“There are two main repercussions for a foreigner in Mexico as regards tax residency.   The first is that tax residents are supposed to register to obtain a tax ID,   known as an “RFC”, and file an annual tax return reporting worldwide income.    The second, and perhaps more of an immediate concern to many foreigners who own real estate in Mexico,   is the ability of the foreign national to obtain a tax exemption on the sale of their Mexican residence.    This income tax exemption is outlined in the section of the Mexican Income Tax Law applicable to tax residents and is clearly meant to benefit taxpayers who have been complying with their Mexican income tax obligations.” (Author’s note:  The homeowners exemption and capital gains taxes on Mexican property sales changed dramatically in Feb. 2010.  See:   Capital Gains Taxes on Mexican Properties )

Got Foreign Bank Accounts or Foreign Financial Assets?

Check out whether you need to file FATCA Form 8938 (on Foreign Financial Assets) with your April IRS filings and/or FinCEN BSA E-Filing, Report of Foreign Bank and Financial Accounts (FBAR) Single filers need to file 8938 if  they have $50,000 total in any combination of foreign accounts on the last day of the tax year, or $75,000 at any time during the tax year.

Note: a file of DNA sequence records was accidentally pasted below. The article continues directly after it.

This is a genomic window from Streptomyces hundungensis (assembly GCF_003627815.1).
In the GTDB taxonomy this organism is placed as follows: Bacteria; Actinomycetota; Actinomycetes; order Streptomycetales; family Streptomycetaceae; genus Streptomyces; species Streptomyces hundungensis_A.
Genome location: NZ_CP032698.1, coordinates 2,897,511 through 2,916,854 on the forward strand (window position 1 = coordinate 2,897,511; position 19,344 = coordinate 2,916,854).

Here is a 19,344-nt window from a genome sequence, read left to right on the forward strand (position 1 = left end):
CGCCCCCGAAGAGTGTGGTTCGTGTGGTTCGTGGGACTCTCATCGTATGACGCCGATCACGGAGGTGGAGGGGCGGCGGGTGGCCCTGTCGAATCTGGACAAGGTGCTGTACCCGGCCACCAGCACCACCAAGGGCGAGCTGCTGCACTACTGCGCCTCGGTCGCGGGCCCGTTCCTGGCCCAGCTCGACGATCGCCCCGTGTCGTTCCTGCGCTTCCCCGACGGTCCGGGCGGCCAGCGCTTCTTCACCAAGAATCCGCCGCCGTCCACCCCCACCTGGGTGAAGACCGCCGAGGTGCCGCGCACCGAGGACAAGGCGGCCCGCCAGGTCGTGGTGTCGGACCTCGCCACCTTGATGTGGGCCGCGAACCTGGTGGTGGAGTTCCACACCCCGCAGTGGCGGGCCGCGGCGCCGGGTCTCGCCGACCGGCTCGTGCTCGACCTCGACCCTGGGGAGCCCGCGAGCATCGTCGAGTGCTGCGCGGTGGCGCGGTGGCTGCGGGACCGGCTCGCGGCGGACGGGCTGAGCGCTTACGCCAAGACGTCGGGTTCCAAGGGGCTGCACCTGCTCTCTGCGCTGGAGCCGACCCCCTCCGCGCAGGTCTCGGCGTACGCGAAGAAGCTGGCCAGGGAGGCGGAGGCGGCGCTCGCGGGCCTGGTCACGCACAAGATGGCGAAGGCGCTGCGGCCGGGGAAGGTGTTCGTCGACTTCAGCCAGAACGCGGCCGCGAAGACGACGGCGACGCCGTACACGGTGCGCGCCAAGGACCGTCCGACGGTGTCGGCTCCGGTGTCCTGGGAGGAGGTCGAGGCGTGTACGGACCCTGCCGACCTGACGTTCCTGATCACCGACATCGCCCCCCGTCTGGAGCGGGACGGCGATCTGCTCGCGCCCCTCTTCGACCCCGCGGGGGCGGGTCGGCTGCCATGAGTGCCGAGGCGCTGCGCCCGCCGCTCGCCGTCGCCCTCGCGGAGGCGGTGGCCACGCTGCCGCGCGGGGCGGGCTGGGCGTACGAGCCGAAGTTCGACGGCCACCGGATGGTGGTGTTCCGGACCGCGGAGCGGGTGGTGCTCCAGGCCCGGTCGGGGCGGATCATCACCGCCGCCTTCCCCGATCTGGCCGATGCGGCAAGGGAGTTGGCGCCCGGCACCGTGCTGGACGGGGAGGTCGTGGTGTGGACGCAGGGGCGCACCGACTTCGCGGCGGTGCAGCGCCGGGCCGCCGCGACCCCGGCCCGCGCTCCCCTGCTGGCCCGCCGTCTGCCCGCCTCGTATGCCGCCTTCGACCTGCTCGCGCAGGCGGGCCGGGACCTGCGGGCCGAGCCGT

Americans must also file FBAR reports if they have $10,000 at any time during the calendar year.  ~Joint filing threshold limits are higher for both categories.~

Unsure on if you need to file?  Check out    Publication 54, Chapter 1 Who must file  and IRS: U.S. Citizens and Resident Aliens Abroad  

To determine the US Dollar value of your 2015 Tax Year (TY) income or your foreign financial accounts,  you can use one of 3 methods:
~ Use the official IRS rate for USD to MXN Pesos for 2015:  $1 : $17.700  http://www.irs.gov/Individuals/International-Taxpayers/Yearly-Average-Currency-Exchange-Rates

or
~ You can use the each pay date’s average daily mid-market rate to convert each individual receipt.

currenciesIn our personal experience, XE.com is the most reliable source for genuine exchange rates, (for when you want to actually change money), because XE actually exchanges MXN pesos, and they use real-world/real-time trade data to get their published mid-market rates. In contrast, the Australians (Oanda) do not actually exchange MXN pesos – instead, they get non-representative data from other sources. As a result Oanda’s (generally too high) rates are good to use for calculating your pesos to dollars for the IRS, while XE rates are better to use when talking with your bank about actual exchange rates.

Now that you know whether to file, we are left with:
Where to File… and When to File… IRS: U.S. Citizens and Resident Aliens Abroad

When to File:
If you are a U.S. citizen or resident alien residing overseas, or are in the military on duty outside the U.S., on the regular due date of your return, you are allowed an automatic 2-month extension to file your return and pay any amount due without requesting an extension. For a calendar year return, the automatic 2-month extension is to June 15. …”

Where to File:
If you are a U.S. citizen or resident alien (Green Card Holder) and you live in a foreign country, and you claim the Foreign Income Exemption, (no check included) then mail your U.S. tax return to:
Department of the Treasury
Internal Revenue Service Center
Austin, TX 73301-0215
USA

If you are enclosing a check or money order, file your return with:

Internal Revenue Service Center
P.O. Box 1303, Charlotte, NC 28201-1303 USA

Residents of Guam, BVI, etc mail to their own IRS special addresses.


Ugly American

E-Filing: